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Yes, Habana Outpost is both Mexican and Cuban, and despite making two types of cuisines, the atmosphere reeks of authenticity. The food is incredible, and at our table alone, a guy from Mexico City, a woman from Uruguay, and another guy from Spain all enjoyed the meal together. The food is perfectly complementary, and simple enough to enjoy while a white guy in a fedora spins Sister Nancy and other reggae favorites.

CHINA (Sichuan Province) – LITTLE PEPPER

Basically a lot of parts of Asia smel awful, but beautiful all at the same time—a steaming hot mix of durian, fermented fish sauce, and smog, all alongside fresh flowers, produce, and burning incense but damn that fragrance is so familiar and actually comforting  after a while. In New York, luckily you can retreat to the sweet and rank smelling streets of Flushing to reminisce whenever you want.

I spent an afternoon in Flushing in Queens and all these scents came rushing back to me and suddenly I felt like I was back in Asia trying not to breathe, but relishing every moment of it. The streets are overly crowded; the fruits are unfamiliar; the seafood is still alive. After exiting the train, I dipped immediately into a small grocery store, because I was on a hunt for the fruit of life—the most delicious sweet and sour little fruit that you’ve probably never tried or even heard of—mangosteen. Even as I’m typing this, Microsoft Word is telling me that “mangosteen” is spelled wrong, and probably isn’t a word at all. Well, let me tell you, Microsoft, it’s the most delicious small purple fruit with a delectable inner white flesh. The search proved unsuccessful, so I settled for some rambutan–another tropical fruit. It’s small, red, and has green hair, with a sweet inner white flesh, like a 13 year old emo chick, but a lot more interesting.

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Flushing was the chosen destination because of a small restaurant in College Point known as Little Pepper. Little Pepper is a Szechuan restaurant so deep in Queens that you get off on the last stop on the 7 train, and then get on a bus another 20 minutes from there—but it’s Michelin recommended, and for good reason. After our hour long trek there, during which we mostly discussed circumcision prevalence across the globe, but I digress, we were hungry and ready to eat.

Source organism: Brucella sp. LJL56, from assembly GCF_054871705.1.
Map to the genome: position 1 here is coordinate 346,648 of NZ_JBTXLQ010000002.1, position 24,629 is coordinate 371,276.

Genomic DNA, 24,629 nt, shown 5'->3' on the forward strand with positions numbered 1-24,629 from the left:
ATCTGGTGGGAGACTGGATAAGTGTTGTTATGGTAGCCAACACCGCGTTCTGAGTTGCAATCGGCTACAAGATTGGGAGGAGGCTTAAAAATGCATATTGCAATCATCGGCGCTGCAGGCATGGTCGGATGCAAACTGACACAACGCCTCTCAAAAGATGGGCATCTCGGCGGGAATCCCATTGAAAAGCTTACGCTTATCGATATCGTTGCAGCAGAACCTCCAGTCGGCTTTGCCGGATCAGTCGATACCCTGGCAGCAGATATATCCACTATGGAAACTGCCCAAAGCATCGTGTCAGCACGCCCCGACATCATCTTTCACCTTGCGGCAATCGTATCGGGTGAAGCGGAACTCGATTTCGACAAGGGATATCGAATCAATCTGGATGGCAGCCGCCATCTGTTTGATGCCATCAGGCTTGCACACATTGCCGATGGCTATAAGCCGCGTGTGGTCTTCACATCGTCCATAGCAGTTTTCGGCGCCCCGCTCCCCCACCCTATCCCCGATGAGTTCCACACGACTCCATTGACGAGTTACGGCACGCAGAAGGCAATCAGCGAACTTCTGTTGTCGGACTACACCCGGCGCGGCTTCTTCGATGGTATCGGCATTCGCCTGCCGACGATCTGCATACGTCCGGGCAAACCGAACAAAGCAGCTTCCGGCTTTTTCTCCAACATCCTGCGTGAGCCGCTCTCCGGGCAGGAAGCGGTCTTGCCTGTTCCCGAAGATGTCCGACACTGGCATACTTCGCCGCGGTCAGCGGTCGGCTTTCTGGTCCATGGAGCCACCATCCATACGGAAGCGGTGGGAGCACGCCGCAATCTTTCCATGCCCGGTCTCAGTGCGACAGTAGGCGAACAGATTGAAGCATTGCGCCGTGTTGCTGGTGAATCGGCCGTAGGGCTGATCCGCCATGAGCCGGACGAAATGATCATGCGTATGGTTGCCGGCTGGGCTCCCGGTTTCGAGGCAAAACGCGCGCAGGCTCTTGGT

The menu at Little Pepper is huge. We ordered the spicy and fragrant mapo-tofu, the marinated tree mushroom salad, pork dumplings, a chive pancake, vegetable fried rice, and the cumin lamb with scallions. Along with a Tsing-tao and a Diet Coke, the bill was a mere $60. The food had a palatable amount of spice as is typical to Szechuan cuisine–notably the cold mushroom salad and the mapo-tofu. Most interesting of the dishes was the lamb. It was spicy, herby, and had a strong flavor of game meat, all cooked inside a piece of tinfoil so the flavors were fluid.

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I can’t go back to Asia right now, mostly cause I’m piss poor and spend my money on the wrong things–but Flushing is a good distraction until I can drink my next bucket of booze on the beaches of all the “koh”s (that’s Thai for island).

 

While I continue to pay off student loans and drain my bank account every first of the month for my exorbitantly high rent, traveling is going to have to be done in my city. Luckily, New York has it all; foods abound from Kazakh to Peruvian to South African. If you’re craving it—you can find it (almost always). That being said, anyone know where I can find Chilean pastel de choclo? It’s elusive.